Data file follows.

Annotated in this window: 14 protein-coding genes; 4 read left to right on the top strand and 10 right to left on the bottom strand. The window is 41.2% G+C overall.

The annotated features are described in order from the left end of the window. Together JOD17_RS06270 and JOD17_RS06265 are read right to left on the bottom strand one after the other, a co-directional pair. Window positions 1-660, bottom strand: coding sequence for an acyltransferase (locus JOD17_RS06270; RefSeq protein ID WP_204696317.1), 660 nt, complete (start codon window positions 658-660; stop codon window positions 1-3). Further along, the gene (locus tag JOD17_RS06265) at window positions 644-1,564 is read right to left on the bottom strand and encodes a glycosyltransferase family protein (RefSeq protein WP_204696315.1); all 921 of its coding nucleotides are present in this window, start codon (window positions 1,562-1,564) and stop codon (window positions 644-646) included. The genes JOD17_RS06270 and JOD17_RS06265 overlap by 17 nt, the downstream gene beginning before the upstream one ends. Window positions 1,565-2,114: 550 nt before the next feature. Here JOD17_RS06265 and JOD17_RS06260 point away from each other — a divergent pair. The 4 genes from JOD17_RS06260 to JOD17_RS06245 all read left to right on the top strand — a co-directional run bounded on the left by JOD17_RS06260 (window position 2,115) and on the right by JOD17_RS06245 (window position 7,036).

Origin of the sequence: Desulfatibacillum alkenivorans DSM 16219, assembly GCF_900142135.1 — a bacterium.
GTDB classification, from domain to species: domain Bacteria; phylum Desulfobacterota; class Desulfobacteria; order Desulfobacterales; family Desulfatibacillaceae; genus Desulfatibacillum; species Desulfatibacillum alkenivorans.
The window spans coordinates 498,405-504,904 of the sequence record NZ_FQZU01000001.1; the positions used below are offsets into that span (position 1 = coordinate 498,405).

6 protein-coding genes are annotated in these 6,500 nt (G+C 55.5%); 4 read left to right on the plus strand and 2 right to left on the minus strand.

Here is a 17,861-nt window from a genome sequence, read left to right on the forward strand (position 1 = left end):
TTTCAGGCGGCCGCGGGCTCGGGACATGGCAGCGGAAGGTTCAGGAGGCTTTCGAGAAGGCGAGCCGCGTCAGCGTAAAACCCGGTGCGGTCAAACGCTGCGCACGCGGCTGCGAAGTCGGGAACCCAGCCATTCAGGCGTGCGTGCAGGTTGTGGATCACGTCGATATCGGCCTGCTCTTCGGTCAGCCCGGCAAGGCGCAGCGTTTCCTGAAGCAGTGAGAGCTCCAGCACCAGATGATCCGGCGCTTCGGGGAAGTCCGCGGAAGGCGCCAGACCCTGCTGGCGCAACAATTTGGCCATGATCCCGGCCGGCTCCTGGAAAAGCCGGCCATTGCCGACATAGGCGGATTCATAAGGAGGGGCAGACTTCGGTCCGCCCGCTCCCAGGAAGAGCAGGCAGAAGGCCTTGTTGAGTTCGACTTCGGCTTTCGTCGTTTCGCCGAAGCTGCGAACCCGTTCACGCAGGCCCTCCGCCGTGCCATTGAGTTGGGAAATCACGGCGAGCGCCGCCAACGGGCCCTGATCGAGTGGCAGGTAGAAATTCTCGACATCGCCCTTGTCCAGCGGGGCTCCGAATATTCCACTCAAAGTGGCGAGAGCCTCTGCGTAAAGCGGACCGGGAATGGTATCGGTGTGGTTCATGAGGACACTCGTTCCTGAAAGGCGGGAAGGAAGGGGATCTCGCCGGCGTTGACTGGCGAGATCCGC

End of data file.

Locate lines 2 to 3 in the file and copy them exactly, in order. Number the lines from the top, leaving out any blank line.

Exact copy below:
The annotated features are described in order from the left end of the window. Together JOD17_RS06270 and JOD17_RS06265 are read right to left on the bottom strand one after the other, a co-directional pair. Window positions 1-660, bottom strand: coding sequence for an acyltransferase (locus JOD17_RS06270; RefSeq protein ID WP_204696317.1), 660 nt, complete (start codon window positions 658-660; stop codon window positions 1-3). Further along, the gene (locus tag JOD17_RS06265) at window positions 644-1,564 is read right to left on the bottom strand and encodes a glycosyltransferase family protein (RefSeq protein WP_204696315.1); all 921 of its coding nucleotides are present in this window, start codon (window positions 1,562-1,564) and stop codon (window positions 644-646) included. The genes JOD17_RS06270 and JOD17_RS06265 overlap by 17 nt, the downstream gene beginning before the upstream one ends. Window positions 1,565-2,114: 550 nt before the next feature. Here JOD17_RS06265 and JOD17_RS06260 point away from each other — a divergent pair. The 4 genes from JOD17_RS06260 to JOD17_RS06245 all read left to right on the top strand — a co-directional run bounded on the left by JOD17_RS06260 (window position 2,115) and on the right by JOD17_RS06245 (window position 7,036).

Origin of the sequence: Desulfatibacillum alkenivorans DSM 16219, assembly GCF_900142135.1 — a bacterium.